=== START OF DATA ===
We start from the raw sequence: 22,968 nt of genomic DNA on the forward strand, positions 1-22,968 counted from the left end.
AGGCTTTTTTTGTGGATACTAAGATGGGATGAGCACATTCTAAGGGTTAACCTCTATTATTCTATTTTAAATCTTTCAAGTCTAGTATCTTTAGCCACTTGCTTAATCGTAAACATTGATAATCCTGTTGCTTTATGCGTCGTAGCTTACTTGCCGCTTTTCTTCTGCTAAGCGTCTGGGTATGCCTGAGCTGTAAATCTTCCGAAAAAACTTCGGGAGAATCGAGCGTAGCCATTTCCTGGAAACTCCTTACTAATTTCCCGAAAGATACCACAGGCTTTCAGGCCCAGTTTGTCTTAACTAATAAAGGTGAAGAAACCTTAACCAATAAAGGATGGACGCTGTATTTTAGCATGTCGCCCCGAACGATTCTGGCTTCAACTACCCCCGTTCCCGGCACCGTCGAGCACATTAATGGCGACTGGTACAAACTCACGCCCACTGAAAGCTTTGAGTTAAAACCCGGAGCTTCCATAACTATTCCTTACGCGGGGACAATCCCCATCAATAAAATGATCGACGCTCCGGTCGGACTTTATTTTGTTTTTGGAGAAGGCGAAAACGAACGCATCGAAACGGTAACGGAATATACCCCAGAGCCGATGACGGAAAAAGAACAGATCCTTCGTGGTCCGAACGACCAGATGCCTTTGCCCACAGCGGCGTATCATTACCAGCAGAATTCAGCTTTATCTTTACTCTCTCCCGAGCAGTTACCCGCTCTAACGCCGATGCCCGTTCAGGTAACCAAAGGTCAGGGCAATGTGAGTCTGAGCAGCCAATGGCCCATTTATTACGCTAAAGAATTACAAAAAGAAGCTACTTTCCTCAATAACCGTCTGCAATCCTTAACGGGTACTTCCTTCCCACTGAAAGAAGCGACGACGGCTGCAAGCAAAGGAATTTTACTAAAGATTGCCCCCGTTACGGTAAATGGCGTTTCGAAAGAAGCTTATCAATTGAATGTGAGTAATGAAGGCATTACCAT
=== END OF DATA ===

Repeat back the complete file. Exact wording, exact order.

We start from the raw sequence: 22,968 nt of genomic DNA on the forward strand, positions 1-22,968 counted from the left end.
AGGCTTTTTTTGTGGATACTAAGATGGGATGAGCACATTCTAAGGGTTAACCTCTATTATTCTATTTTAAATCTTTCAAGTCTAGTATCTTTAGCCACTTGCTTAATCGTAAACATTGATAATCCTGTTGCTTTATGCGTCGTAGCTTACTTGCCGCTTTTCTTCTGCTAAGCGTCTGGGTATGCCTGAGCTGTAAATCTTCCGAAAAAACTTCGGGAGAATCGAGCGTAGCCATTTCCTGGAAACTCCTTACTAATTTCCCGAAAGATACCACAGGCTTTCAGGCCCAGTTTGTCTTAACTAATAAAGGTGAAGAAACCTTAACCAATAAAGGATGGACGCTGTATTTTAGCATGTCGCCCCGAACGATTCTGGCTTCAACTACCCCCGTTCCCGGCACCGTCGAGCACATTAATGGCGACTGGTACAAACTCACGCCCACTGAAAGCTTTGAGTTAAAACCCGGAGCTTCCATAACTATTCCTTACGCGGGGACAATCCCCATCAATAAAATGATCGACGCTCCGGTCGGACTTTATTTTGTTTTTGGAGAAGGCGAAAACGAACGCATCGAAACGGTAACGGAATATACCCCAGAGCCGATGACGGAAAAAGAACAGATCCTTCGTGGTCCGAACGACCAGATGCCTTTGCCCACAGCGGCGTATCATTACCAGCAGAATTCAGCTTTATCTTTACTCTCTCCCGAGCAGTTACCCGCTCTAACGCCGATGCCCGTTCAGGTAACCAAAGGTCAGGGCAATGTGAGTCTGAGCAGCCAATGGCCCATTTATTACGCTAAAGAATTACAAAAAGAAGCTACTTTCCTCAATAACCGTCTGCAATCCTTAACGGGTACTTCCTTCCCACTGAAAGAAGCGACGACGGCTGCAAGCAAAGGAATTTTACTAAAGATTGCCCCCGTTACGGTAAATGGCGTTTCGAAAGAAGCTTATCAATTGAATGTGAGTAATGAAGGCATTACCAT